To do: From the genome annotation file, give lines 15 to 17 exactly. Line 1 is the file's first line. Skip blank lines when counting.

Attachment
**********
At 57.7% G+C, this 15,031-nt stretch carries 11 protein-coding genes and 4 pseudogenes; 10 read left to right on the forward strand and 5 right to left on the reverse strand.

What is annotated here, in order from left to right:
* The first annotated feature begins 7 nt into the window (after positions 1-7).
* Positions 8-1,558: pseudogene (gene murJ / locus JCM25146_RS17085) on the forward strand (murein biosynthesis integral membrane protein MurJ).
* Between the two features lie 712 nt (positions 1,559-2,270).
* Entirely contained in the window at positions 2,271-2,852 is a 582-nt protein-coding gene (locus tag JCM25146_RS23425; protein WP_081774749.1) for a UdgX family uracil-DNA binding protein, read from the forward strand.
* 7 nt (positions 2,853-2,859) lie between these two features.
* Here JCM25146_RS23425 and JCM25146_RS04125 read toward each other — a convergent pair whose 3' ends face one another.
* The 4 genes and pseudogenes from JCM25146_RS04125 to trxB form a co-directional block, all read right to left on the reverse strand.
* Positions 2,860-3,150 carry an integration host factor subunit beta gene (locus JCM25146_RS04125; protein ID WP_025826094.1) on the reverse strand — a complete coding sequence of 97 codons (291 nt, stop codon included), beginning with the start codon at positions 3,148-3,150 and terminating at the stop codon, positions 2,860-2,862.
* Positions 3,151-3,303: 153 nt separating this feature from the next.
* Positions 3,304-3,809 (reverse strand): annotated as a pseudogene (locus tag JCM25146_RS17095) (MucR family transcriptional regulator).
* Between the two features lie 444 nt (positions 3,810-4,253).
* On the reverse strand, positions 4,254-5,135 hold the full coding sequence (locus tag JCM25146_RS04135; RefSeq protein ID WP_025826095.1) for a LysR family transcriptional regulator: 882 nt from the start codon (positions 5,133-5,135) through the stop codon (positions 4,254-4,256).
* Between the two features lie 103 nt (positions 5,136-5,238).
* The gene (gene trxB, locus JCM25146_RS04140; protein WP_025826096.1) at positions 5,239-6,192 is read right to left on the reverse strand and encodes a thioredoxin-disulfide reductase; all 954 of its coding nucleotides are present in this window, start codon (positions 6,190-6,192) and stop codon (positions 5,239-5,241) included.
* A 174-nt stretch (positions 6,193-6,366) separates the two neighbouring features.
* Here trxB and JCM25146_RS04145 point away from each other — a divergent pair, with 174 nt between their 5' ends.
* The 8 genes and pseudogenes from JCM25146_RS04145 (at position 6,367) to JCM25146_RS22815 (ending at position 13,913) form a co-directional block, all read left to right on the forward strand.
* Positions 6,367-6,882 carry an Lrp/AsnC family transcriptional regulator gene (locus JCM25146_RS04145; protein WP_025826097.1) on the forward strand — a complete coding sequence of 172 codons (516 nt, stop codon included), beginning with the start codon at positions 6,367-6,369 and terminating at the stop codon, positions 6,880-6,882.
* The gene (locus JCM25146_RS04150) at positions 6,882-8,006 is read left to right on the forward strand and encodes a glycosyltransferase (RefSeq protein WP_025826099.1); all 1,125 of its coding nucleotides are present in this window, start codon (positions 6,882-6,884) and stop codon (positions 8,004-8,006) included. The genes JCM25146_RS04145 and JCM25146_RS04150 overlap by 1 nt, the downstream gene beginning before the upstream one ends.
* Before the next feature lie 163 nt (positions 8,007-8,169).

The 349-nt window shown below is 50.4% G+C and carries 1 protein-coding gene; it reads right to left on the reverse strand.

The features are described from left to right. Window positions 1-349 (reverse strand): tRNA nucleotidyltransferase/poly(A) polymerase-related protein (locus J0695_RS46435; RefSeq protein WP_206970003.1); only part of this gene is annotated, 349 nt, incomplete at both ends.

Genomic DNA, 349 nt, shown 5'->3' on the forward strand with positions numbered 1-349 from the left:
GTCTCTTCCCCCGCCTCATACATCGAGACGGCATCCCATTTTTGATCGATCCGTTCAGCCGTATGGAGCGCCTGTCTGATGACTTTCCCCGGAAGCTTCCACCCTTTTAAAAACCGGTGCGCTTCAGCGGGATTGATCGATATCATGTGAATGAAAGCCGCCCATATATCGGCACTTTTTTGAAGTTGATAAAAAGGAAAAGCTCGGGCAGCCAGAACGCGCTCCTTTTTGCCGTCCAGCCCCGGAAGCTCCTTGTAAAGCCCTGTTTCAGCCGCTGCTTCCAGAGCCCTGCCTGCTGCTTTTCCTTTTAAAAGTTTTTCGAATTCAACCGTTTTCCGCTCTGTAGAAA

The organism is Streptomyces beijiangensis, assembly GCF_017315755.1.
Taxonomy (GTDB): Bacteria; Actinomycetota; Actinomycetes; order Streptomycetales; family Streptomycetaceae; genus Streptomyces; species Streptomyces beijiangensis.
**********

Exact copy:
* Between the two features lie 103 nt (positions 5,136-5,238).
* The gene (gene trxB, locus JCM25146_RS04140; protein WP_025826096.1) at positions 5,239-6,192 is read right to left on the reverse strand and encodes a thioredoxin-disulfide reductase; all 954 of its coding nucleotides are present in this window, start codon (positions 6,190-6,192) and stop codon (positions 5,239-5,241) included.
* A 174-nt stretch (positions 6,193-6,366) separates the two neighbouring features.